Your digestive system isn’t functioning well, as in celiac disease or Crohn’s.

There’s only one way to know for sure: Ask your doc for a blood test (she’s taking so much already, what’s another test, right?). If your levels are low, treatment is as simple as taking a pill.

I saw my energy go up and my pain levels go down soon after treatment. You’re already seeing your doc, so I think it’s worth asking about.


Attention Future Self: You’re Welcome

Carie ShermanDo you ever wonder about the type of person who might be taken over by a cult?

Me too. And I bet it’s someone like me.

I’m a searcher. I’m always looking for mechanisms for improvement. When the Tony Robbins and Zig Ziglars and Deepak Chopras of the world sleep, they dream of my face, emerging from beneath a halo of dollar signs.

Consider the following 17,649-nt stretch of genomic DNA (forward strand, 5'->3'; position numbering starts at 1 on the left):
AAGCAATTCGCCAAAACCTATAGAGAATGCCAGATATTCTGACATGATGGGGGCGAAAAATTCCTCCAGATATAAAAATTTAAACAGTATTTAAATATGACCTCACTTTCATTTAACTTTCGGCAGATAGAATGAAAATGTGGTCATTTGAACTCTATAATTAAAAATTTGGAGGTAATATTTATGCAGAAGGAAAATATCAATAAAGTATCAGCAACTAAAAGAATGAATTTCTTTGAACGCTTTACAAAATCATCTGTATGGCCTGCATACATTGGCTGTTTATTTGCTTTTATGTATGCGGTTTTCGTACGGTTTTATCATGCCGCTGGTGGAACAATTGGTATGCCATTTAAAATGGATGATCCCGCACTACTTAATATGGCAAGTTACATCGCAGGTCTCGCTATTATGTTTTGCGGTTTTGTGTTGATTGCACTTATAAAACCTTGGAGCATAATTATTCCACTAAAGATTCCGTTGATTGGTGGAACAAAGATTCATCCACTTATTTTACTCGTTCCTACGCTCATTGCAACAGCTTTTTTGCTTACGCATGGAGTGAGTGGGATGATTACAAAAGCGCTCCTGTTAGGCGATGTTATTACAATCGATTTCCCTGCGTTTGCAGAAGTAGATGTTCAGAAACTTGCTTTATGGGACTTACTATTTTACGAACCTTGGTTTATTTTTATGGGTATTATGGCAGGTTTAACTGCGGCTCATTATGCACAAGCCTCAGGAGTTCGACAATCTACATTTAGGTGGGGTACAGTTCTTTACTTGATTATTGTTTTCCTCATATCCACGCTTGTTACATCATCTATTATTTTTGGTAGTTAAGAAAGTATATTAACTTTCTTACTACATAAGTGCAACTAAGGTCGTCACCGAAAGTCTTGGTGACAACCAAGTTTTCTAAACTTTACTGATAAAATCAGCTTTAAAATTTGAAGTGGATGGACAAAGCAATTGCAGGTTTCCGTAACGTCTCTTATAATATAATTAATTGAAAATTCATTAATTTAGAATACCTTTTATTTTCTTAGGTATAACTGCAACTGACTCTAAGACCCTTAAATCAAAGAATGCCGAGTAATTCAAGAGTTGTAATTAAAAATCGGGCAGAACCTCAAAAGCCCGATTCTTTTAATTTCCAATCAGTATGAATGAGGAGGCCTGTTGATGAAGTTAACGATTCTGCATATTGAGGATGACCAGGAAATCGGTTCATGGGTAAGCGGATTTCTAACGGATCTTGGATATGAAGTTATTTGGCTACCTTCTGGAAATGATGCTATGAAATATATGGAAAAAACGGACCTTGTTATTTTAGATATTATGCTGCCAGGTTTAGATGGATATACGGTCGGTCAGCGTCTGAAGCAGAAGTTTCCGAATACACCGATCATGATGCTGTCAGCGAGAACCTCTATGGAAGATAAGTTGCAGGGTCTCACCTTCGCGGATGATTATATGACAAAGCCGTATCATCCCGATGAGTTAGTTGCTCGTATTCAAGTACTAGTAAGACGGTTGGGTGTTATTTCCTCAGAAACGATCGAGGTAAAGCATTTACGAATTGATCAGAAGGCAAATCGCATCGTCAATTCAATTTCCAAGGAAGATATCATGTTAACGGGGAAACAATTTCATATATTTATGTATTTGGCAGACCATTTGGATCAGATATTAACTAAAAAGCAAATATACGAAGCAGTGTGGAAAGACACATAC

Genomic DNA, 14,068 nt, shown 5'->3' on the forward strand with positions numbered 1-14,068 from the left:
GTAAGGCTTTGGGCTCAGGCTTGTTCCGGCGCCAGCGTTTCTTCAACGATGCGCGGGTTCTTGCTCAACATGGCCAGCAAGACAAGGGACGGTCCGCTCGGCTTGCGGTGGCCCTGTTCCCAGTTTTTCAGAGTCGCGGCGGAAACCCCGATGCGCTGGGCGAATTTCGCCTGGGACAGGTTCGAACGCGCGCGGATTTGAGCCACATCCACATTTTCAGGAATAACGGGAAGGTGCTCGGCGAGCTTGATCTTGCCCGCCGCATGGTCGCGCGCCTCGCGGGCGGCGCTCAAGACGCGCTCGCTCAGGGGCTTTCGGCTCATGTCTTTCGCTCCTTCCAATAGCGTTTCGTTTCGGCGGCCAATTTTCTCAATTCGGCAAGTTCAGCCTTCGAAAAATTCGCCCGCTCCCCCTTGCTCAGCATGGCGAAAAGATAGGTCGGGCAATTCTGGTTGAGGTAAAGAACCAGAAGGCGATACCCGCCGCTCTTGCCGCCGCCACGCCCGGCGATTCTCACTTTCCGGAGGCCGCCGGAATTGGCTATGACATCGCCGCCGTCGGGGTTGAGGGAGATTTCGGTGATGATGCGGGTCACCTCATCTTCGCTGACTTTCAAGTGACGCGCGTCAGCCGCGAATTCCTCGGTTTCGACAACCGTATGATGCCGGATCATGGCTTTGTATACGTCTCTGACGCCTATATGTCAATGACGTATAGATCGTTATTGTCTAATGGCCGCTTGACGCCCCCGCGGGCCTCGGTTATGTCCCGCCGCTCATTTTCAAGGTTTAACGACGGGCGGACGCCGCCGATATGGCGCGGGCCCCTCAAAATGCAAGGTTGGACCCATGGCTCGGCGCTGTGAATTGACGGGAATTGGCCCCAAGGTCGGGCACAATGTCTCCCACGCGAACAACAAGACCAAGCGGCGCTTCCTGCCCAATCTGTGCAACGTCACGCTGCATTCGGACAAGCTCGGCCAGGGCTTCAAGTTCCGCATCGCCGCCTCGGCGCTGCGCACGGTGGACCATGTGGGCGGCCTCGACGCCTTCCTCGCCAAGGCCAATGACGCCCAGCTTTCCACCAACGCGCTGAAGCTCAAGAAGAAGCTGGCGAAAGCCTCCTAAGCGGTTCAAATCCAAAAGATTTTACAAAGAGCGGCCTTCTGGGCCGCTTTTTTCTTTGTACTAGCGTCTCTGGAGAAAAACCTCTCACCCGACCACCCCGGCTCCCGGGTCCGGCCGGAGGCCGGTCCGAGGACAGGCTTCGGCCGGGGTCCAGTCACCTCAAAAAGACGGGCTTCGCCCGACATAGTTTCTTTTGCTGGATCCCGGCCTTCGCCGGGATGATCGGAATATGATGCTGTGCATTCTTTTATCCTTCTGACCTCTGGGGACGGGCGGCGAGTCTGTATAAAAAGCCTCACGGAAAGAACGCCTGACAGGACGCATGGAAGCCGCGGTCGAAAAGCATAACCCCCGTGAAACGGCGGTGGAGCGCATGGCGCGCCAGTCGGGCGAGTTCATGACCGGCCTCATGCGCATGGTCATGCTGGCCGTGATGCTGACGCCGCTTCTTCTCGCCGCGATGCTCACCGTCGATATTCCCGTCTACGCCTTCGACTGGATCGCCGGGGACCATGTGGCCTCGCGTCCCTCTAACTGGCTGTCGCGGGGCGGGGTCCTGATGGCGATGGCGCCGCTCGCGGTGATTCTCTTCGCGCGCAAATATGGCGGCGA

I hide my addiction in a bookcase that rivals any self-help section in a big box bookstore. Even my followers on Pinterest–a treasure trove of inspirational gold–remain unaware since the advent of the “secret” board.

So what got my attention this morning? A little nugget that shined brighter than all the rest:
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Before You Complain About Your Doctor(s), Again…Please Read

Carie ShermanBy Carie Sherman

I spend a lot of time with doctors.

For more than a decade, I have written for physicians and count many as clients. In fact, earning the respect of my physician clients has been one of my greatest achievements as a writer.

And like any good lupus patient, I spend my free time in waiting rooms—a primo place for people watching that delights the writer in me.

It’s easy to recognize the regulars. They smile. They look relaxed. They knit, read, play video games, stare unapologetically and take notes (okay, maybe that’s just me). But newbies are far more fun to watch.